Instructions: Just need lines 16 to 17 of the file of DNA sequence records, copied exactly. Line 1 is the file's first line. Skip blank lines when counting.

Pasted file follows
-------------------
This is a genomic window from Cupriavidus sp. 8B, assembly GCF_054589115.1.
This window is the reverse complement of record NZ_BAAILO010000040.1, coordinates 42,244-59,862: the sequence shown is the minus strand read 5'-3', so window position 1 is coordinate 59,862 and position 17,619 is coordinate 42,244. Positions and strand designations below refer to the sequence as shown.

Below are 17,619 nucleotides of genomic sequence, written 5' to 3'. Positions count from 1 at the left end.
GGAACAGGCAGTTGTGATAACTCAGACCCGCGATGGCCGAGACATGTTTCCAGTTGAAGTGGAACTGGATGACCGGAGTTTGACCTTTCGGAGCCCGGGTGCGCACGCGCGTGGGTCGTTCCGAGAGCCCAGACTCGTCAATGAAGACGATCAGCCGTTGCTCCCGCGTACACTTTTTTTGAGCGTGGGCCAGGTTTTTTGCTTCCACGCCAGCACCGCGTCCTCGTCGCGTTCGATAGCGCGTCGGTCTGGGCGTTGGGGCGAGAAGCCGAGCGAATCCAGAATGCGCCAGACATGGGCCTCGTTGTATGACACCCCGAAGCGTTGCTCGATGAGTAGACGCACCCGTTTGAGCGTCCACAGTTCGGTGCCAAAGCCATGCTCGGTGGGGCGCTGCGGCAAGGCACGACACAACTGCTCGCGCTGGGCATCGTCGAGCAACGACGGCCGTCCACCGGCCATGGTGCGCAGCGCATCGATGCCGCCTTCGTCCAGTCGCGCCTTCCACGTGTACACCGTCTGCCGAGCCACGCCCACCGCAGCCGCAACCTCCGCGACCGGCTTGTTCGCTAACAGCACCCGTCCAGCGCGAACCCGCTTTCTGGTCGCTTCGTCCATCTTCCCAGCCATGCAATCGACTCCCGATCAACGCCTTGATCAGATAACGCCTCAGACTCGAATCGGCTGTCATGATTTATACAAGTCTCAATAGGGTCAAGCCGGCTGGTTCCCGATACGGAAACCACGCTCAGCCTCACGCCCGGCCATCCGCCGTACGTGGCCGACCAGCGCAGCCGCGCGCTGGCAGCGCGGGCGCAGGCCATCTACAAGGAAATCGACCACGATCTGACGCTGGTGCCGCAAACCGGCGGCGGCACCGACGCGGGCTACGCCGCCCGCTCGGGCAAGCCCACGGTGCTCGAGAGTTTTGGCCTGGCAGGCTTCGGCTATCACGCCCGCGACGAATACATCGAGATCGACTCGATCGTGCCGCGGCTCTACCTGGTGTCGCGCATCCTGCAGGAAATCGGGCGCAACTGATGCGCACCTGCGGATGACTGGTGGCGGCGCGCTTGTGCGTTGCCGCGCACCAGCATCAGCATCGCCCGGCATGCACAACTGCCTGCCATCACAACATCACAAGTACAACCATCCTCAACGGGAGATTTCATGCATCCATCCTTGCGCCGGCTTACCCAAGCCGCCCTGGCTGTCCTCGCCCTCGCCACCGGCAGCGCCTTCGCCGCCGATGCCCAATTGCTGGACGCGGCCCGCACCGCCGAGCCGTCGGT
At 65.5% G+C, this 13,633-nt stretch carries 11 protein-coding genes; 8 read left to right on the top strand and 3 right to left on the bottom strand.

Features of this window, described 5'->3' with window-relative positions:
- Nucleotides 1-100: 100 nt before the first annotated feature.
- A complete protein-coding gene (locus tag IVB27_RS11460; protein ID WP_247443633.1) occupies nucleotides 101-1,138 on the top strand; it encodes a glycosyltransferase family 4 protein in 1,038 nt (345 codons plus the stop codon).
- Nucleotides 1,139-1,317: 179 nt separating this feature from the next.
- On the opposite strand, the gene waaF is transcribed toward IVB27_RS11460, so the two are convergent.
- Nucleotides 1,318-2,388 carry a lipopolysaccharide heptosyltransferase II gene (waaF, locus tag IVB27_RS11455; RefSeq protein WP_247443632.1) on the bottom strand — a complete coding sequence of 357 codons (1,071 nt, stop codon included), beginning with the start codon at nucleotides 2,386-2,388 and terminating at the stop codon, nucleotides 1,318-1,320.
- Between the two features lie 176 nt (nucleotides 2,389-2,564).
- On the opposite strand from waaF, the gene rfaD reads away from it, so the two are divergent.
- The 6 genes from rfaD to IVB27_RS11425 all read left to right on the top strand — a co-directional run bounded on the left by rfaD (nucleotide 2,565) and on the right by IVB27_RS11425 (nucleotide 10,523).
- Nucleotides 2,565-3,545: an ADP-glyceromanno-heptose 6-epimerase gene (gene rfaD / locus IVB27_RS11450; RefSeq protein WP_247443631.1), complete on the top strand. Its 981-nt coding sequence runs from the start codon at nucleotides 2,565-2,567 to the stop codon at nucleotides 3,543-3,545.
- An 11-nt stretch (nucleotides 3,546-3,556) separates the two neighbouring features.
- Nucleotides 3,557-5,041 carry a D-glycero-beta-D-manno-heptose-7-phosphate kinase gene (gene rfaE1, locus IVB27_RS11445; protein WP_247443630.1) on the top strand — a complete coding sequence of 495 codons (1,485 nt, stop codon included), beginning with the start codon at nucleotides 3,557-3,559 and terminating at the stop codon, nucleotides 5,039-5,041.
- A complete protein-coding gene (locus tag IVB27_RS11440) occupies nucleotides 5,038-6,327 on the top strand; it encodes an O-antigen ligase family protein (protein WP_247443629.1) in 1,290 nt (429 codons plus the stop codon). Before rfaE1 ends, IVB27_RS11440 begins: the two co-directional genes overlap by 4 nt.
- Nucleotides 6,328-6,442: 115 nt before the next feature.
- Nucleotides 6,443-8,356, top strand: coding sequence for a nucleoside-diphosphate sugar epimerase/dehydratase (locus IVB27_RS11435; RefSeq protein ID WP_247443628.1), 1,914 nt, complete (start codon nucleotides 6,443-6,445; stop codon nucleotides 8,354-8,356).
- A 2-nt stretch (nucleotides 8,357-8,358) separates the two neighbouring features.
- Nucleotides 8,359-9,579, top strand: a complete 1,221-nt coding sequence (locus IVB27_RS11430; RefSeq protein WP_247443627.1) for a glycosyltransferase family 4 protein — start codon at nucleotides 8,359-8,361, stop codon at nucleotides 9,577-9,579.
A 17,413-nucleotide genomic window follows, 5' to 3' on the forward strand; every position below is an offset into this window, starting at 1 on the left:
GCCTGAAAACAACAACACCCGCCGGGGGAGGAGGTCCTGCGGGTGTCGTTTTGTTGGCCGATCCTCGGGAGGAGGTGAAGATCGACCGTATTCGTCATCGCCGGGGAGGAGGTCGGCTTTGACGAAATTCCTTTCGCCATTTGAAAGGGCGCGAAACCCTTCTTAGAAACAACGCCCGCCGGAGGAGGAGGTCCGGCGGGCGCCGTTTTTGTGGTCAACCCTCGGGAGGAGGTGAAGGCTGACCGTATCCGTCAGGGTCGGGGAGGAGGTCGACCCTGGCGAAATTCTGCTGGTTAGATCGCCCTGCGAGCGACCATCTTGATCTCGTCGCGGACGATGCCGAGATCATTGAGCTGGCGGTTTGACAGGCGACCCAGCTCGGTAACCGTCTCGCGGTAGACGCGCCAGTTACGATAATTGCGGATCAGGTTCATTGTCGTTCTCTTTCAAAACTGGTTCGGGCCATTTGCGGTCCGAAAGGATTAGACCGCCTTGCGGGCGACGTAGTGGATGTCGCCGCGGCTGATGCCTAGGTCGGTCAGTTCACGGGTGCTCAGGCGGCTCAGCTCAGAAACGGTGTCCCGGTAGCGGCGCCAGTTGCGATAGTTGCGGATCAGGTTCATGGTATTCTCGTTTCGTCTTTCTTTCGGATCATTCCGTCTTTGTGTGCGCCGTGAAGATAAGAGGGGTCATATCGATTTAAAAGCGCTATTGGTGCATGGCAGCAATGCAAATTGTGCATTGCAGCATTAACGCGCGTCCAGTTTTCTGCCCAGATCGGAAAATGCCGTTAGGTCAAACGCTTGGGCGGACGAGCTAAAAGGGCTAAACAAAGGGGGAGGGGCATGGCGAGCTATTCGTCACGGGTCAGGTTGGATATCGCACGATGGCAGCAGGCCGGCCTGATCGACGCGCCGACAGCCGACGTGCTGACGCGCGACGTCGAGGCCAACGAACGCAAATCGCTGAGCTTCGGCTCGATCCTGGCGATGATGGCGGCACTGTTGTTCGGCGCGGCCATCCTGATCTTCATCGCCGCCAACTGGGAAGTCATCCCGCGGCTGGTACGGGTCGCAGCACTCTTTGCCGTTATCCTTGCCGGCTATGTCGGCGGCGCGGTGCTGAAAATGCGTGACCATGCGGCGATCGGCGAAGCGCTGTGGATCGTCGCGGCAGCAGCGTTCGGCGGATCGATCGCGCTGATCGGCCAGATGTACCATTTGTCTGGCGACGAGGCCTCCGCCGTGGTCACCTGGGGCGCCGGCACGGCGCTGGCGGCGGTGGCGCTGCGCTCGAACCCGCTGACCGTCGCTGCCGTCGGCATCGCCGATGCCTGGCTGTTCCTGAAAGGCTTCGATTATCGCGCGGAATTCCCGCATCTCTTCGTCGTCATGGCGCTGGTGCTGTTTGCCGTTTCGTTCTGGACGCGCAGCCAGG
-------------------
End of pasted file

- An 11-nt stretch (nucleotides 3,546-3,556) separates the two neighbouring features.
- Nucleotides 3,557-5,041 carry a D-glycero-beta-D-manno-heptose-7-phosphate kinase gene (gene rfaE1, locus IVB27_RS11445; protein WP_247443630.1) on the top strand — a complete coding sequence of 495 codons (1,485 nt, stop codon included), beginning with the start codon at nucleotides 3,557-3,559 and terminating at the stop codon, nucleotides 5,039-5,041.